We are all prey to doubts about our understanding and our physical abilities. Sharon continues: “How many times do you hear people say, ‘I can’t do that’ or ‘it’s too hard for me’ or ‘too hard for my horse’? The phrase ‘the power of the mind’ is integral to my coaching philosophy. You will not be able to do something if your brain is telling you that you can’t. I see my job as trying to remove that negativity and getting the rider to believe that they can. This may involve breaking things down into smaller, simpler achievable goals that are stepping-stones along the way to the big goal. Achieving the small steps proves that the rider can. It’s also important to build the horse’s confidence and self-belief. Whether you are improving your own riding skills or training your horse, it’s okay when you or your horse makes mistakes. It’s part of the learning curve.

Influences in Sharon’s career
Sharon Edwards, who is based at her parents Bombers Farm yard near Edenbridge, recently passed her UKCC3 coaching examination.
Although she has been around horses since her childhood, her riding was initially learnt the hard way. She explained: “My parents came to riding late and their ambition was to event. Their lack of experience led them to buy horses just because they liked the look of them, some of which had only just been backed, so I don’t know how they survived. They bought a pony for me to share with my brother, but he wasn’t interested and I seemed to progress quite quickly to riding my parents’ horses and shared their love of eventing”
That changed when Sharon decided to enter herself for the British Dressage Talent Spotting award (now Young Professionals Award). She explained: “I thought that I ought to learn ‘the movements’ before the finals and booked a lesson the day before with Sarah Whitmore on one of her schoolmasters. Sarah was less than encouraging but I really enjoyed it. What really sealed my interest in dressage was when I was 17 I went to spend the summer working for Hasse Hoffmann in Denmark. He had around 50 horses in for sale from youngsters up to grand prix. Sadly, my pleas to my parents to bring one home fell on deaf ears”
In her mid-20s a major inspiration and spur to the development of Sharon’s riding skills was the arrival in her life of Pipsqueak, a 16hh, short-backed Danish warmblood bought from Peder Damgaard, the well-known Kent-based dealer. She once described Pipsqueak as a pony on long legs. His conformation and hot quirky temperament (due to being a ‘rig’) gave a focus to lessons on subjects like ‘suppleness’ and ‘throughness’ that stand any rider, training any horse, in good stead. With the help of trainer Emile Faure, Sharon and Pipsqueak were able to make their joint Grand Prix debut.
Sharon commented: “Emile has been very influential in both my development as a rider, trainer of horses and as a teacher. He gave me a fantastic grounding in technique. More recently I have trained a good deal with Conrad Schumacher and also with Mark Ruddock.
“Conrad has made me more reflective and philosophical about my training and more thoughtful about the clarity of my communications with a horse. He says if the rider is not clear in their instructions and the horse doesn’t understand, it’s down to the rider to be clearer. You don’t ever punish the horse. It’s our responsibility to ride better — and as best we can. He probably also gave me what I try to instil in other people, self-belief. He has been inspirational.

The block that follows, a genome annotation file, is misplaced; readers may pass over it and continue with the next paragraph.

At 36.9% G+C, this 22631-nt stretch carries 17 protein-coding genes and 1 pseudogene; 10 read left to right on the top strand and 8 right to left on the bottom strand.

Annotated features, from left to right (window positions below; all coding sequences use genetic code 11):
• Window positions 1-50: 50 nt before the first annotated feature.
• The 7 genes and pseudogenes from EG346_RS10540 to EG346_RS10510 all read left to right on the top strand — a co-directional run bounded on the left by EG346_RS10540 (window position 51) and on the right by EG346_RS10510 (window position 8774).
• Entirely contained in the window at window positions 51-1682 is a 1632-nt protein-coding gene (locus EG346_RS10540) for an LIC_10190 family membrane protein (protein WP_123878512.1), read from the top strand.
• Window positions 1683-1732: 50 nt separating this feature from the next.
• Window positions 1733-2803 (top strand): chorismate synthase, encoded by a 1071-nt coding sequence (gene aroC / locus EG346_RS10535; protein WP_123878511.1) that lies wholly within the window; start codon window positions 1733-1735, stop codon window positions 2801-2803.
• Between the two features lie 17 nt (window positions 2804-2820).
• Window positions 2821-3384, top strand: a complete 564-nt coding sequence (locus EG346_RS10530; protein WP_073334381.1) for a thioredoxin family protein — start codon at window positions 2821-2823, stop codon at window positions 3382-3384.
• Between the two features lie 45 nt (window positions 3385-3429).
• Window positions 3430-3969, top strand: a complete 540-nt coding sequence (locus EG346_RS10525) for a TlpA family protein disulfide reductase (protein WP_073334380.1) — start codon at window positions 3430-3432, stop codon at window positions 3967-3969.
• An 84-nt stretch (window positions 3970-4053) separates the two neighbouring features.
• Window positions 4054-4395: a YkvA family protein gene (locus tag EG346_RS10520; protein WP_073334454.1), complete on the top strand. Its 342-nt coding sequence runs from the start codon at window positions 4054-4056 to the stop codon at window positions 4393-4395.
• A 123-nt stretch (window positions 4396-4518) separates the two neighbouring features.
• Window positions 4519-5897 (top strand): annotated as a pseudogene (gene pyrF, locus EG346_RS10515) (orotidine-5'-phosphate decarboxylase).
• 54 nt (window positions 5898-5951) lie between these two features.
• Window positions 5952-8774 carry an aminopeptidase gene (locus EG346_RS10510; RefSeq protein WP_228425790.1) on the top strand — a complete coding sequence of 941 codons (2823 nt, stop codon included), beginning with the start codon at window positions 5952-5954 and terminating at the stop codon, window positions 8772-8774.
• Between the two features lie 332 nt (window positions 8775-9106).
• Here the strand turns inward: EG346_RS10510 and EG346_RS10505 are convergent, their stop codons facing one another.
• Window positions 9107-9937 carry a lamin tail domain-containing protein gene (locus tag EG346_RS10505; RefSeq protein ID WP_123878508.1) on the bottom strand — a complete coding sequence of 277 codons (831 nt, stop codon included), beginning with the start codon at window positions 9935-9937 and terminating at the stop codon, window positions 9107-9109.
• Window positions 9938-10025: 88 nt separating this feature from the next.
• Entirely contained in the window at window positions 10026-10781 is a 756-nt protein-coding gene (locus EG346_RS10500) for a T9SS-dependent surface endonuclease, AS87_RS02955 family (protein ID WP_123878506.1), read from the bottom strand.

“Mark is my local go-to man and he has been brilliant helping me to polish the way I present Rivaal (see above) in my tests in the way the judges want to see. That could be about the positioning of the movements or the height of the horse’s poll, or length of the neck — whatever — and about keeping the performance as tidy as possible”

“Fear is another barrier to communication and progress in training. We should always accept that sometimes a horse and rider are just not a good match and that can become dangerous. However, often the rider is capable of handling the horse but just freezes. When horses start to dominate they find themselves in the worrying and uncomfortable role of being ‘lead mare’, so they become more difficult. Again this is about the coach building a relationship of trust with the rider, so that they can gently push at those self-imposed boundaries to unfreeze the rider and get them back in the steering seat mentally. Just small steps can prove to the rider that they can do it — it’s all back to the power of the mind.

“Everyone fundamentally wants to improve and ride better and my challenge is to enhance the rider’s capabilities, understanding and most importantly ‘feel’. Teaching people to feel for themselves allows them to be able to improve themselves and ride for themselves rather than be dependent on their trainer.

“We were all beginners once upon a time: that’s easy to forget. A novice rider can’t help it that they’re learning. You don’t want to have people guilt-tripped but riders should take responsibility for how they ride. They have to take the time and accept the responsibility for opening up lines of communication with their horse. The rider has to understand that they can only ask their horse to do what their own capabilities allow them to communicate clearly to the horse and they should set realistic goals for their partnership.

“I sometimes feel apologetic that I haven’t competed a great deal in recent years — circumstances with horses! I am a Rider and love competing. My husband Glynn tells me to stop saying ‘I’m not just a Coach’, the job of coach is important. We are all so passionate about our horses that as a coach you become important to people’s happiness. It’s an honour to be so influential in people’s careers or their leisure time occupation.

 

 

© Celia Cadwallader, December 2017